I keep my Nikon in a huge Tenba "Bear" P243 waist pack I got in 1999. I show it below. I'm unsure if Tenba still makes makes waist bags. Strangers don't recognize it as a camera bag. Strangers remark "Wow, that's the biggest fanny pack I've ever seen!" It holds my D70 or D200 body and 12-24 lens in the middle. There are four more long vertical slots for lenses. I jam my 80-400 VR (or 80 - 200), 24 - 85 mm and SB-600 flash in three of them. That leaves me one left over for a drink, macro lens or GPS. Each slot is so long I could jam two smaller lenses in on top of themselves.
It's easy to jam more gear into this pack than my wife thinks is safe for me to carry.
I never carry everything I own. I grab what I need for the day or trip. For instance, I might drop in my 105 mm macro if I think I'll need it. Only amateurs carry all their crap everywhere they go. I know I did!
I keep my 4x5 large format system in a vest I got at Banana Republic. Vests are great for dedicated photography because everything is on you and ready for instant access. Vests offer little if any padding, so they're suboptimal for taking off and throwing in a baggage hatch. I store my 4x5 system on a hanger!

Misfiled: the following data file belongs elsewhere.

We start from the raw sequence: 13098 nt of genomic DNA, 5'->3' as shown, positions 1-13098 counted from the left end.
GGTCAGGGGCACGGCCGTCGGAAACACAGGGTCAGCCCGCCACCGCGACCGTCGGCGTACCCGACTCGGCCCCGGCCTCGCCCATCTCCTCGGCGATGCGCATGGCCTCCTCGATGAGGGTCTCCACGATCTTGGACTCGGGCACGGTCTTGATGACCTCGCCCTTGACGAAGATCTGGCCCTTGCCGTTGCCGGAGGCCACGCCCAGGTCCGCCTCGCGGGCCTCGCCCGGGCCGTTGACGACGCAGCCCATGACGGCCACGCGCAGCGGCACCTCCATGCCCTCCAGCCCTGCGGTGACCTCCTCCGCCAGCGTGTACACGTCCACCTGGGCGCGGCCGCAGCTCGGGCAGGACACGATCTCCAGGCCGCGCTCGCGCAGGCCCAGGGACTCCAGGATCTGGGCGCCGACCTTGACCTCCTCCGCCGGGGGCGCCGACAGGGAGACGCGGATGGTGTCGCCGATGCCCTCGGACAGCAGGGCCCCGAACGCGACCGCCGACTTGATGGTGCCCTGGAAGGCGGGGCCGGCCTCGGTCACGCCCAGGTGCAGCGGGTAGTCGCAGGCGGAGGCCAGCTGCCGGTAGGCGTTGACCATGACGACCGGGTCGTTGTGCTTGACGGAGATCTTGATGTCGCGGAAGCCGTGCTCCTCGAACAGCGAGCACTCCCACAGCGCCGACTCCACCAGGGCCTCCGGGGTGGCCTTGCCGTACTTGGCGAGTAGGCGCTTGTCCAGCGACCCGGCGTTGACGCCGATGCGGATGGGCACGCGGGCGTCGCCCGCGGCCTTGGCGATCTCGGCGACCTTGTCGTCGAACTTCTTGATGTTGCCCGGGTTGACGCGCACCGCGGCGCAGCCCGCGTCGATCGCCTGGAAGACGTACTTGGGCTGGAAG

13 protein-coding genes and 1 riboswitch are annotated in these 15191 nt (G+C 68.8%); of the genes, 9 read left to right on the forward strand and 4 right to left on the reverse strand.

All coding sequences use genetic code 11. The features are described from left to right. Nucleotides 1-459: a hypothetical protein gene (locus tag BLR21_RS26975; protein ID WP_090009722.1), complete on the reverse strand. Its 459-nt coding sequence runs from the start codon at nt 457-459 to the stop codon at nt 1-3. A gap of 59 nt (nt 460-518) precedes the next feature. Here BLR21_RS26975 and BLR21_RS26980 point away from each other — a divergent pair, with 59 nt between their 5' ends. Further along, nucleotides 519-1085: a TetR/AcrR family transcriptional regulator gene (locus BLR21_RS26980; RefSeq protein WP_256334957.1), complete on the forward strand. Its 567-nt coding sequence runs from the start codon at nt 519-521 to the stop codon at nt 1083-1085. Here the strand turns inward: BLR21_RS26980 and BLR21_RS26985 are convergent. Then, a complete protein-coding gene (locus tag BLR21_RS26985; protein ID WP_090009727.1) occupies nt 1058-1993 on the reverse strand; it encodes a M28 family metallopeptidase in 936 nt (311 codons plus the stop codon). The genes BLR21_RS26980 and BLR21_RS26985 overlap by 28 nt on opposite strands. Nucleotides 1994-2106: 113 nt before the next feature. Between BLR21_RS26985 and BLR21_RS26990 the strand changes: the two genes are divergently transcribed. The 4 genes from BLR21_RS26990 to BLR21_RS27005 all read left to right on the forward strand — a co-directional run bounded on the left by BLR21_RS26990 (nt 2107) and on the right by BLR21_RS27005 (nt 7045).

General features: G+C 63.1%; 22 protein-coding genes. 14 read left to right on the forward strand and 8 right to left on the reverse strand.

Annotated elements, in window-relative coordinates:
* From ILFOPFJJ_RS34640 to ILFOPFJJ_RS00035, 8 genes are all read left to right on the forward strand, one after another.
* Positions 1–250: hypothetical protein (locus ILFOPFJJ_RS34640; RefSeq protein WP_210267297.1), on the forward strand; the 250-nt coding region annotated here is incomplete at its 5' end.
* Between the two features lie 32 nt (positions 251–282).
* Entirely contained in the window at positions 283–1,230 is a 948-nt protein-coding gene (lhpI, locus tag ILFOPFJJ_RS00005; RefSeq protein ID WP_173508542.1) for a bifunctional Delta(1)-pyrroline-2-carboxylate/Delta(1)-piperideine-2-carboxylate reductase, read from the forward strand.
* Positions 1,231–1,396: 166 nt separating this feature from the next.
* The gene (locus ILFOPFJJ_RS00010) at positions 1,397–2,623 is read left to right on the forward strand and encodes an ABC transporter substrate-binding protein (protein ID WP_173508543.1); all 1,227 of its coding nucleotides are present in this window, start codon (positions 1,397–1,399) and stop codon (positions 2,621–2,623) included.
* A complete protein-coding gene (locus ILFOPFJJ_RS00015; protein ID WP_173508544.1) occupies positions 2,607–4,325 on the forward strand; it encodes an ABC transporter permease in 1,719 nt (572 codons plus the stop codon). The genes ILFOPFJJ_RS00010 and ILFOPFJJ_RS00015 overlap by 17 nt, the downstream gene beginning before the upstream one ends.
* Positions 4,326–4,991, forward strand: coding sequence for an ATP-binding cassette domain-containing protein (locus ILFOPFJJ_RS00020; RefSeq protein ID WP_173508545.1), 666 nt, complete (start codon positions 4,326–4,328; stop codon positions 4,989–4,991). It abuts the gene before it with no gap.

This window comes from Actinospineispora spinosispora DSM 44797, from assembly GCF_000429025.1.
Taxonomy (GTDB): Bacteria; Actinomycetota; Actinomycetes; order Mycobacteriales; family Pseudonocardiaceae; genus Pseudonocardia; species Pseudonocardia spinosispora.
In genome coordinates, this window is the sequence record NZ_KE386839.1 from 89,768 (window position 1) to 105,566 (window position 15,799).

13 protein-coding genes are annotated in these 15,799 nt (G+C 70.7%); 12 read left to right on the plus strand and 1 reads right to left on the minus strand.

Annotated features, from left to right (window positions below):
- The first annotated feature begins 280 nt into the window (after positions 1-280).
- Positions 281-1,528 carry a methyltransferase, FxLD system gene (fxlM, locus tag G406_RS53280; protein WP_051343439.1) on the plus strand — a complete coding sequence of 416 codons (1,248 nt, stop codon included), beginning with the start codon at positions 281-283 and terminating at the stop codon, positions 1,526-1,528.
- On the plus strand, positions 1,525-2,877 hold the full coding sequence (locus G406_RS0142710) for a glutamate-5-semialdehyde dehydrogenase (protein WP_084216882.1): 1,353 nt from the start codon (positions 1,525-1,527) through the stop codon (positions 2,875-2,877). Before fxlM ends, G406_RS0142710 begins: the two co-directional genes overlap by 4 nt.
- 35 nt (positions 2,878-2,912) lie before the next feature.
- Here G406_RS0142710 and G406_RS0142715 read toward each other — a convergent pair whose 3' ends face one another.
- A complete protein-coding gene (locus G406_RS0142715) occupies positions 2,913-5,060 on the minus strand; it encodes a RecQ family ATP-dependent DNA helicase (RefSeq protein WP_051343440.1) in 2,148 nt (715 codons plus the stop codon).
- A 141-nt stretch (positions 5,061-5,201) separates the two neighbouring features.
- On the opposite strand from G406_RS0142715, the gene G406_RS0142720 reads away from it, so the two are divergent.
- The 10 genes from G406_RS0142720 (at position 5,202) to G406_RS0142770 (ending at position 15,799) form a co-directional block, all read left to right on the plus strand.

Bags are far more personal than cameras. Get what you want, so long as its not a backpack.
Access is key. You need to get your stuff without having to take it off.
I prefer waist packs since they don't fall off and you can get everything. The top opens and it's all in your hands. You can run all over and it's not going to slip off. If you have a skinny butt it might slide down your pants, but that's not happened to me.
Next best for me is a small shoulder bag. They're easy to get in, but they are always sliding off your shoulder. You have to concentrate on not losing them, which means you're distracted from your photography.
I avoid backpacks. They're stupid. They require you to take it off and put it down on the ground just to get a filter. Personally I prefer the hiking backpack I picked out of the trash a few years ago (don't tell my wife: she's a clean freak!) because it has two mesh side pockets designed for drinks. I can jam a lens in either one so I can get it without taking it off.
Ken's Tenba P243 Waist Pack.